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Sigismondo d'India
arias, canzonettas, madrigals, laments and a musical love letter

O del cielo d’amor; O che gradita; Sfere fermate; Tu mi lasci, o cruda, o bella; Pallidetta quai viola; Vaghe faville; Da l’onde del mio pianto; Intenerite voi; Lagrimate, occhi miei; “Mercè!” grido piangendo; E pur tu parti; Lamento di Olimpia; Canto di rosignolo; Lettera amorosa del Cavalier Marin; La Virtù (Prologo); Piangono al pianger mio (Ottava) Giovanni Kapsberger (1580-1651): Preludio IV Alessandro Piccinni (1560-1638): Toccata IV & XI, Ciaccona

Gudrun Anders, soprano
Sigrun Richter, archlute & chitarrone
Hille Perl, viola da gamba & lirone

CHRISTOPHORUS - CHE 0134-2 [70'11'']

- - one of Carlo Gesualdo di Venosa's circle of musicians, a contemporary of Monteverdi who wrote exclusively vocal music, the musical language of Sigismondo d'India (c.1582-1629) seems even today astonishingly audacious with its chromatic idioms, unresolved dissonances and emotional interval leaps. This CD offers a cross section of his works for solo voice with continuo: arias, canzonettas, madrigals, laments and a musical love letter - - so we are told in the extensive English language introduction to this intriguing production [Gudrun Anders].

This information, and the list of contents above, comes from diverdi.com, which tells visitors - in English - that "we are working in the conviction that we are building Europe’s most important online source for independent classical music".

The singer and commentator, who teaches historical singing in Leipzig, is a passionate soprano with an individual voice and style, one who lives every narrative moment of these vocal works and heightens expression with surprising bending of the tones.

The Italian texts (many by D'India himself) are provided - but no translations, a very serious deficiency. There are brief synopses of just a few of the items, but e.g "the writer likens the eyes of his adored to the light of the stars in heaven" really is not enough to sustain an eight minute love letter...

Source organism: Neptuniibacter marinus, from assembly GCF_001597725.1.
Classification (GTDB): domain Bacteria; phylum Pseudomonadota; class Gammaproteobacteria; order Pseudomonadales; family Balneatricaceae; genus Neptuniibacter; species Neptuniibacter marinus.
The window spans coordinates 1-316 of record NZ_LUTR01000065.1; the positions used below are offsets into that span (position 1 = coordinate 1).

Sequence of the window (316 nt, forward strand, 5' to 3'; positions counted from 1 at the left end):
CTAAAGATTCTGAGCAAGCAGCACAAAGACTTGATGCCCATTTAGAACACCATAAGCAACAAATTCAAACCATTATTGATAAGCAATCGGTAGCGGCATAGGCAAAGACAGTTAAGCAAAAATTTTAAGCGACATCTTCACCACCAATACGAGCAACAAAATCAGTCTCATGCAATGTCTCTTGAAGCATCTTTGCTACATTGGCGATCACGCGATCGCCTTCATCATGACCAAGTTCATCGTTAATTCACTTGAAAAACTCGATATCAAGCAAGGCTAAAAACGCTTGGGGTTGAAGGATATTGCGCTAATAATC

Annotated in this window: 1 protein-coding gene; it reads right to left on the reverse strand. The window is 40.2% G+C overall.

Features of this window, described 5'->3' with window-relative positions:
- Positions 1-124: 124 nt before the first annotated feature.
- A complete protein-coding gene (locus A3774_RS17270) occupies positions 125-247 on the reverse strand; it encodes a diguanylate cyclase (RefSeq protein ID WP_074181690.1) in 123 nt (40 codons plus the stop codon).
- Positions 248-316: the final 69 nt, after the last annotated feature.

The accompaniments on a variety of plucked and bowed instruments (meticulously matched track by track so that we know exactly what we are hearing) are delightful, and there are a few brief instrumental interpositions which are very welcome.

For Italian speakers this is a very recommendable disc indeed, but the rest of us deserve more help.

Is there any possibility of the record company making the texts and translations available on their website? I have been addressing this perennial problem again earlier this week with the French label timpani, in respect of their important collections of French chansons by Chabrier, Roussel etc: q.v. timpani-overview.

John Dowland, Giulio Caccini, Pierre Guédron, Anthony Holborne, Daniel Batchela etc

Robert Dowland's Musical Banquet (1610)
Passava Amor su arco Desarmado. Lady if you so spite me. Dovro dunque morire?. Amarilli mia bella. Si le parler et le silence. Se di farmi morire. O eyes leave off your weeping. Vuestros ojos tienen d’Amor. In a grove most rich of shade. Go my flock go get you hence. O bella piu che le stelle. My heavy sprite. To plead my faith. Ce penser qui sans fin tirannise ma vie. O dear life when shall it be?. Change thy mind since she doth change. Vous que le Bonheur rappelle. In darkness let me dwell. Sta notte mi sognava. Far from triumphing court.

Monika Mauch & Nigel North

ECM New Series 476 6397

We have had to wait three years for this interesting multilingual collection of English, French, Spanish and Italian lute songs collected mainly by John Dowland, published by his son Robert (who was "more of a player rather than a composer") and recorded May 2005 in St Gerold, a venue favoured by ECM. The photos are by the recording engineer; his cover image is so dark I prefer the shot of the artists.

To my taste, the pure, boyish soprano of Monika Mauch is a shade cool and uninvolving, albeit scrupulously accurate. Nigel North, as always, cannot be faulted, and his few solos, four Galliards and one Pavin, are exquisite.

One criticises ECM presentation with hesitation - inscrutable cover images are an idiosyncratic feature of the label, and the documentation is efficient even though some of the liner notes are less than helpful (not so Nigel North's here). Full texts and translations are provided, but awkwardly printed sequentially rather than parallel across the page, so you sometimes have to turn overleaf to see the words in the language of your choice... And the printing is pale, unkind to those of us with less than perfect eyesight.

I think it has to be a matter of taste whether one goes for Monika Mauch's understatement* or (above) Gudrun Anders's emotionalism (lacking translations) in Sigismondo d'India.

Peter Grahame Woolf

* q.v. - - a superb, understated interpreter of these songs - - Her unaccented pronunciation of all four languages is perfect, and every word of text is perfectly delivered - - beautifully sung - - a jolly good listen as a programme, of course. [David Hill, Early Music Review]